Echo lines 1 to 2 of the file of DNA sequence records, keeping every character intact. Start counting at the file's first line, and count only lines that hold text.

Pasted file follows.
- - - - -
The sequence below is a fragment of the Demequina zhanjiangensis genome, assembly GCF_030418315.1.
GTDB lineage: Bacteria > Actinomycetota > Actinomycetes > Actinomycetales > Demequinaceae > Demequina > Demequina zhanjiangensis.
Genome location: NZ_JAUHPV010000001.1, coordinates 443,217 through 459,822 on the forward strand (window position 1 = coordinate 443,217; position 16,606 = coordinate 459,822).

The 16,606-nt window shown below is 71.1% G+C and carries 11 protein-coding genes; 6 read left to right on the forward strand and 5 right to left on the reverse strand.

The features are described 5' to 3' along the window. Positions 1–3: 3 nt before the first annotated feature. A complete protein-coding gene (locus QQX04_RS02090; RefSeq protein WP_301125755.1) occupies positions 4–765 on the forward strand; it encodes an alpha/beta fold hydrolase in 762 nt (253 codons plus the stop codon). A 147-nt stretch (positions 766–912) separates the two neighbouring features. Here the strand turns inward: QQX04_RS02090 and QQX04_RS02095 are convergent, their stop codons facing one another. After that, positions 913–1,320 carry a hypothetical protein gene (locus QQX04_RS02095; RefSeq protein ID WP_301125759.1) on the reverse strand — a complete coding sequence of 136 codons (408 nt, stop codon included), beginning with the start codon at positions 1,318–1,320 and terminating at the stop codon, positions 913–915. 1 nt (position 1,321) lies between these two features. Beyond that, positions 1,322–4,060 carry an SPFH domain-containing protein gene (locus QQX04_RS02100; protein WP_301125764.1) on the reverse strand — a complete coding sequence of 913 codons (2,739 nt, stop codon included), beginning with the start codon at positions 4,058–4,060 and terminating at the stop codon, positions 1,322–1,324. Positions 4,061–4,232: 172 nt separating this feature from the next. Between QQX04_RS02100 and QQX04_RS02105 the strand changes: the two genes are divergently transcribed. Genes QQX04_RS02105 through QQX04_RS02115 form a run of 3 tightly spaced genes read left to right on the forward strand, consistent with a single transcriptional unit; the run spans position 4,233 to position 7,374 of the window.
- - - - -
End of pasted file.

The sequence below is a fragment of the Demequina zhanjiangensis genome, assembly GCF_030418315.1.
GTDB lineage: Bacteria > Actinomycetota > Actinomycetes > Actinomycetales > Demequinaceae > Demequina > Demequina zhanjiangensis.